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Dear Santa: Peter’s wishlist

by Peter Chong on December 18, 2018
The Collector's View

This year has been an interesting year, horology wise. But it has also been a lack lustre year in many accounts. Looking back at the excitement of the SIHH, the Geneva shows, the Baselworld offerings, it is not an easy task to pick 3 of one’s favourites. After long and thoughtful consideration, our Chief Editor ended up with 3 chronometers. Here are his picks

The selection I have picked is rather eclectic. I began the process of shortlisting by reviewing my picks from SIHH and Baselworld. But the list turned out to comprise of none of those I was initially impressed with. The final 3 were indeed a walk on the road less traveled. And though I did not start out with chronometers as a criteria, the list ended up with three chronometers.

And range from a quartz watch, a simple three hand mechanical watch, and a complicated timepiece. All three have more than piqued my interest this year, and all three are exceptional timepieces. Here they are, in no particular order:

The Citizen AQ4020-54Y Chronomaster

It is perhaps no surprise to regulars that this watch made the list. I have been enamoured with this timepiece since I received it for an extended loan for review. I wore the watch for the best part of 2 months, including a 3 week road trip which took me up and down California to Arizona and Utah. And remain totally impressed.

This particular Citizen Chronometer is a stunning piece – yet it remains understated and elegant.

The talents of the watch are many. Too many to document here. So I encourage you to read the full, detailed review on this link, as well as the high speed photography article which included the following video of the movement of the second hand and the jumping of the date. 

The Chronomaster speaks to me in terms of the superb chronometry and the brilliant simplicity to display a perpetual calendar. The watch is hand assembled and regulated by a single master watchmaker at the factory, known by Citizen as Super Meister. The case is made in light but durable and scratch resistant titanium. Add to that, the artistry of the zaratsu finishing on the case  and hands as well as the traditonal craft of the washi paper dial. And we have a real winner. Especially at a price of merely 
¥ 330,000 before taxes. 

AkriviA Chronomètre Contemporain

The next piece goes back to the traditional and classical mechanical roots. The safest piece which meet this criteria, especially when taken to the extremes of superior finishing is perhaps the grail watch: Dufour Simplicity. This is a watch I already own, so for this year, I went with the Akrivia.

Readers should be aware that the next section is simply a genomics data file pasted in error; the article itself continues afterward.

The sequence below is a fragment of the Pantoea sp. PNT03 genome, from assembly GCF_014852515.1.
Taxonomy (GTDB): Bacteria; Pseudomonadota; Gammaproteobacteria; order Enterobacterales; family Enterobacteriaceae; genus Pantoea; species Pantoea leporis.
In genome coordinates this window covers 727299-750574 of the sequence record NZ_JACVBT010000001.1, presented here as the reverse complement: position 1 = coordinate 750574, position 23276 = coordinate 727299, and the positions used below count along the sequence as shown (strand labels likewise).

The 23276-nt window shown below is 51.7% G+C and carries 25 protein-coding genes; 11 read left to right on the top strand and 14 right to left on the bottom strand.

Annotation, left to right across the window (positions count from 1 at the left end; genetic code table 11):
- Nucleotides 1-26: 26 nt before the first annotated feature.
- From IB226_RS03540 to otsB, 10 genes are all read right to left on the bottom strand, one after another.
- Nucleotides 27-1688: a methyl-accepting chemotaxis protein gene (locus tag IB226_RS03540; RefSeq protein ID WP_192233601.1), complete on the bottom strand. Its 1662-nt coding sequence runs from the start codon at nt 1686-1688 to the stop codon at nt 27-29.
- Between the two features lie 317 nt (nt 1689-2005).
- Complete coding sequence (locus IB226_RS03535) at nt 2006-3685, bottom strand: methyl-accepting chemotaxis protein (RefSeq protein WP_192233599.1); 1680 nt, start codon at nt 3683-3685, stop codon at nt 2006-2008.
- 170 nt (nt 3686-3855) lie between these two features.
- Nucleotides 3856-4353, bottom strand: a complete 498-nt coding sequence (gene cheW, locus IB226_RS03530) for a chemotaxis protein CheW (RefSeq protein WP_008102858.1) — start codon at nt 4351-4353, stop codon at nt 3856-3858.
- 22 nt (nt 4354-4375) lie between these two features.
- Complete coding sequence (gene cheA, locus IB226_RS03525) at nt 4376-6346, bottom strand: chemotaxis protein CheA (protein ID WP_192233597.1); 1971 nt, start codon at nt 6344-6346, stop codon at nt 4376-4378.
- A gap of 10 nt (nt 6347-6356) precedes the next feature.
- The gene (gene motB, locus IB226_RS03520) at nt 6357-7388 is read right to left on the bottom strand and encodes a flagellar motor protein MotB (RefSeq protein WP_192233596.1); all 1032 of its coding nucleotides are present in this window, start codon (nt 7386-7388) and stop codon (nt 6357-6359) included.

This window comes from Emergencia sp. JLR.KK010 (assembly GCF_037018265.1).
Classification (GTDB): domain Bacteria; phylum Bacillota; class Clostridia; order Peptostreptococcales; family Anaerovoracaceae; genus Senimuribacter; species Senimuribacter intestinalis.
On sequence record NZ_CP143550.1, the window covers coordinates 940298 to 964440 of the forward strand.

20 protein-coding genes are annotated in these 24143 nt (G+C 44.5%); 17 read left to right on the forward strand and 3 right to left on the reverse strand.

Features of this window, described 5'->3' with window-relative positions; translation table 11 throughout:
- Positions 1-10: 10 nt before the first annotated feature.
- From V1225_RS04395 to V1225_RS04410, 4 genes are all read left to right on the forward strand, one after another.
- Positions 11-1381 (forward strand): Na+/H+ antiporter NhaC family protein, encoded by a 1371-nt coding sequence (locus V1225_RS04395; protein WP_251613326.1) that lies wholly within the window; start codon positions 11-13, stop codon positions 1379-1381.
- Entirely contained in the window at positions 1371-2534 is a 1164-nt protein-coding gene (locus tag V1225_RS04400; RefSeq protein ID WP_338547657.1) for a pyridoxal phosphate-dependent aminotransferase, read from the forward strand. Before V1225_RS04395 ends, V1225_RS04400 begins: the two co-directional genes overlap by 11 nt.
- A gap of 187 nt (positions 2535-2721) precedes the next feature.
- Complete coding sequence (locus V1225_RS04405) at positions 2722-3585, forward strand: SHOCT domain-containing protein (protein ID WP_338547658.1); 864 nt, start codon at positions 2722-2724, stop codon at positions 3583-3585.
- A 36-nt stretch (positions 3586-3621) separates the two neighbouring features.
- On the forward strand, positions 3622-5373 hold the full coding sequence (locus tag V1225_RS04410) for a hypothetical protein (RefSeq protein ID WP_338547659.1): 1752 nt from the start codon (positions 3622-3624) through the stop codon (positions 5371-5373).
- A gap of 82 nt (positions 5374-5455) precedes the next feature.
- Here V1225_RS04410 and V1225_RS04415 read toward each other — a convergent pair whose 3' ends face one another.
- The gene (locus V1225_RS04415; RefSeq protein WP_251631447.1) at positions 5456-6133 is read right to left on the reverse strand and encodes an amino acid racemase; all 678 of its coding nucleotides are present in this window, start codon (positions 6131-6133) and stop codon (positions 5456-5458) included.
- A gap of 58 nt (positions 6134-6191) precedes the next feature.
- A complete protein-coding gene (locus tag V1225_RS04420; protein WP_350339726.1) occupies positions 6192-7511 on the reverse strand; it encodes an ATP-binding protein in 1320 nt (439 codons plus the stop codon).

The production edition of the Chronomètre Contemporain, shown here in platinum. 

From the philosophy of Rexhep Rexhepi to the execution, the Chronomètre Contemporain represents a purity of spirit which I am highly admire. As with his great passion for watchmaking and focus on finishing. I discuss his art in this article here, please read to understand the background. 

The movement layout, design and finish is second to none. 

For me, in the final analysis, the Chronomètre Contemporain makes the cut because it impresses on all fronts. From the maker’s passion and philosophy (yes, I know I said that already), to the beautiful and classical grand feu enamel dial, to the exquisite layout of the movement, especially designed to showcase finishing of the highest degree is magnificent. The finishing itself, it second to none, and all the traditional and classical finissage detailing is done to perfection. 

Ferdinand Berthoud Chronomètre FB1R.6-1

The third watch in this list is another chronometer. This one a complication from the revived house of F. Berthoud. The admiration for the watch also goes beyond the physical, as I am also personally intrigued by the passion of Karl-Friedrich Schuefele. Read that story here

Ferdinand Berthoud Chronomètre FB1R.6-1. 

The design is unabashed. It retains mostly the layout of the Berthoud Marine Chronometers carried on board French ships back in the day. I love the layout of the dial, with the negative space playing well to the central seconds hand, and the digital disc for hours, the sub-dial for the minutes, and an aperture to show the workings of the power reserve indicator.

The back is a tour de force of technical virtuosity.

The watch from the back is equally compelling. The movement is gorgeous, and the huge tourbillon is mesmerising to behold. The fusée and chain and partially visible suspended cone of the power reserve system offers a treat to the eyes. Finishing again is top rated. 

Concluding thoughts

So there you have it. My Christmas wish list. Intended to provoke and tease. A bit of the road less traveled. But more than just watches, I also wish for peace and goodwill. And may the Christ child be the real reason for Christmas. Have a Blessed Christmas and a Great 2019!

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